I'm using propagating as another word of saying spreading.

The sentence "However, my upper-level executive clients encounter technical issues propagating to the customer base and affecting the organization's business goals on a larger scale. "

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    Propagating what? (One could actually read it as meaning that they wish to inseminate their clients -- though that would be a stretch.) – Hot Licks Mar 29 at 0:10
  • I was talking about technical issues affecting the customers. Maybe propagating is not the right word? – maneee Mar 29 at 0:17
  • I think you need to reword it. – Hot Licks Mar 29 at 0:20
  • Could you tell me how? – maneee Mar 29 at 0:26
  • Maybe spilling into, migrating to or replicating to. – Yosef Baskin Apr 3 at 20:49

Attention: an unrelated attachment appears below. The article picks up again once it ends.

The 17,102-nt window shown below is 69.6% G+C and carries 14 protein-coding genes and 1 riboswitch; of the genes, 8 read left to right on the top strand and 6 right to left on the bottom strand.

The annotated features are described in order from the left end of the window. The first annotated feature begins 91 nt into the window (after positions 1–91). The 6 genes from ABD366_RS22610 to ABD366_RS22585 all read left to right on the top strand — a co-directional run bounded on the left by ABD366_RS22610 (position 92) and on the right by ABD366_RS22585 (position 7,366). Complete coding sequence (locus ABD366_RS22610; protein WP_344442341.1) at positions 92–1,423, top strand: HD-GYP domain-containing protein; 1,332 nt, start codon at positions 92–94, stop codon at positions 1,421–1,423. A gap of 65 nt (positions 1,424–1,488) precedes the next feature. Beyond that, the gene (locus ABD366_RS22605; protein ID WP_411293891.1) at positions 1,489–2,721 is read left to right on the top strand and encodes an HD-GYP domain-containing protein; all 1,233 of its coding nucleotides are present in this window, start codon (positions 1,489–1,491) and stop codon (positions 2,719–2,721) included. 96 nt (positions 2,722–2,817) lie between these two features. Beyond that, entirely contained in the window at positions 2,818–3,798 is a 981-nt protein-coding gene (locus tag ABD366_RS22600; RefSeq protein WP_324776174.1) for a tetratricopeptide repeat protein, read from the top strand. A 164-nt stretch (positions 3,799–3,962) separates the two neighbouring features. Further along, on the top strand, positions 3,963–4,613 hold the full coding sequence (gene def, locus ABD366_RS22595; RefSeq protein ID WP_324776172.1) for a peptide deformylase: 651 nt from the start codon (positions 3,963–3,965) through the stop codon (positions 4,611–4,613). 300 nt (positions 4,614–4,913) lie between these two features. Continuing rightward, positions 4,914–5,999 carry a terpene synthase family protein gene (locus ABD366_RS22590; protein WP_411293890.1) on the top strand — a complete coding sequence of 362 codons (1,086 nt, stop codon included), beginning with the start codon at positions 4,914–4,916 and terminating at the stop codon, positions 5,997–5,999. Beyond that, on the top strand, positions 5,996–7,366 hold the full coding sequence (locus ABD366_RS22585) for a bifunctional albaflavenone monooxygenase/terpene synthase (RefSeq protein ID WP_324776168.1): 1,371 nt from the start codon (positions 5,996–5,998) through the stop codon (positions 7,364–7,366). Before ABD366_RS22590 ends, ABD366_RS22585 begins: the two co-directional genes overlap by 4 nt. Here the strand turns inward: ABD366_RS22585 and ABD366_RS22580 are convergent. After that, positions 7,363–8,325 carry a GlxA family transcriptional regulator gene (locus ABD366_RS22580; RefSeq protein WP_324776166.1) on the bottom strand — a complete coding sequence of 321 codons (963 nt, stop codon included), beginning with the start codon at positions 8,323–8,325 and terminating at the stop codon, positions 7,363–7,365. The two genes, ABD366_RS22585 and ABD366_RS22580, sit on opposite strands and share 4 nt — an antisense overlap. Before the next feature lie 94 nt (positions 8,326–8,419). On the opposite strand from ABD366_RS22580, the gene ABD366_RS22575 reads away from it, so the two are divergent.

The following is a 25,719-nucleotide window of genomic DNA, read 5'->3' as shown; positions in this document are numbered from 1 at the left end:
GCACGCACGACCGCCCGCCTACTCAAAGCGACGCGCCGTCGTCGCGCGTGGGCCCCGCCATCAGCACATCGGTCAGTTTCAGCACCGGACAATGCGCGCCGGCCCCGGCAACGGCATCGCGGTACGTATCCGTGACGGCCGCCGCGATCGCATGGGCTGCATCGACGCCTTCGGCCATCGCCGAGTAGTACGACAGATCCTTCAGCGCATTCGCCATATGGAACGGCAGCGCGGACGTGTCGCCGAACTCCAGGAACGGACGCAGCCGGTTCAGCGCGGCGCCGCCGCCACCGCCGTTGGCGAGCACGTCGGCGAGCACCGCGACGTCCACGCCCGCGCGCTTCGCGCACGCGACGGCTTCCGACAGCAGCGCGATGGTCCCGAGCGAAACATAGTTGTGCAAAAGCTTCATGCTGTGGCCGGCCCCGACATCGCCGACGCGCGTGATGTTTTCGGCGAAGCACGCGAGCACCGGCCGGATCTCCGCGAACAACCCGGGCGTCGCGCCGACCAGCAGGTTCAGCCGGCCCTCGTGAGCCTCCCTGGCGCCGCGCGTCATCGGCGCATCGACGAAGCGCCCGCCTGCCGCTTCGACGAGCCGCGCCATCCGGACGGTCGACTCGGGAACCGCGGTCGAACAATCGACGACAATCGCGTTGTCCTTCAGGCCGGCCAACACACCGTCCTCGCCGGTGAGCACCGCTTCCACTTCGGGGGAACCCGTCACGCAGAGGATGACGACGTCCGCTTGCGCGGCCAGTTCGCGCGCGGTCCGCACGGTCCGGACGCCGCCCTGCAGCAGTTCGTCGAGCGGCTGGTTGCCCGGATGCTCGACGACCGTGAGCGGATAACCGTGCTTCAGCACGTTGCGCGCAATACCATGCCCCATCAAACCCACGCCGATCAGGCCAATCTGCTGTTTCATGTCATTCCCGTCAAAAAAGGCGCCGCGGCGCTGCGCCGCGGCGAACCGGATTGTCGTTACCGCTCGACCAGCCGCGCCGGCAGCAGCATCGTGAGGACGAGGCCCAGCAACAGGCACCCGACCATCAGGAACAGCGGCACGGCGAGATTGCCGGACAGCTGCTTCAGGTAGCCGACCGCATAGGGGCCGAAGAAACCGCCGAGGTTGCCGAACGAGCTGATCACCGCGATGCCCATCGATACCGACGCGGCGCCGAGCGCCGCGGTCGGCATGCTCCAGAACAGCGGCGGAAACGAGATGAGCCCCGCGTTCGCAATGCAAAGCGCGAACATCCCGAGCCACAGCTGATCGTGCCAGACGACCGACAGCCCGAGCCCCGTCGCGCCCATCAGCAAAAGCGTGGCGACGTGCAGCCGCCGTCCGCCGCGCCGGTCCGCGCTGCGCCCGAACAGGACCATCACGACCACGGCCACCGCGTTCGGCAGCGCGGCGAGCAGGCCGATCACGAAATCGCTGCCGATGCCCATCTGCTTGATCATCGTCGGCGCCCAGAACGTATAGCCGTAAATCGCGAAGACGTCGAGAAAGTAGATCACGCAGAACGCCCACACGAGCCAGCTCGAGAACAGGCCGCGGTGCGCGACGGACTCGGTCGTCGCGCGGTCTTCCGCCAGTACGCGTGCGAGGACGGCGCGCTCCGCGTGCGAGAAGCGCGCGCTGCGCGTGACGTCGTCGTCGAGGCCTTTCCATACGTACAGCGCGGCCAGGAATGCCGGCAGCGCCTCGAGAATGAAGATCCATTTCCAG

You're using it to mean spreading or disseminating or distributing.

That's okay, but it's a mouthful. Are you sure you want to use it? It's wordy. The whole sentence is. It's the first-draft syndrome. It's fine to rough something out that way, but it's wise to go back and do some tough editing—especially shortening.

It takes time, but when you're writing to be read, it pays.

For instance, does "on a larger scale" add meaning? Does "the organization's business goals" mean more than "the business's goals" or "the organization's goals"? Or even just "our goals" or "your goals"?

I usually shorten first drafts by at least a third. (Be ruthless with adjectives.)

George Bernard Shaw said it best: "If I had more time, I'd write you a shorter letter."

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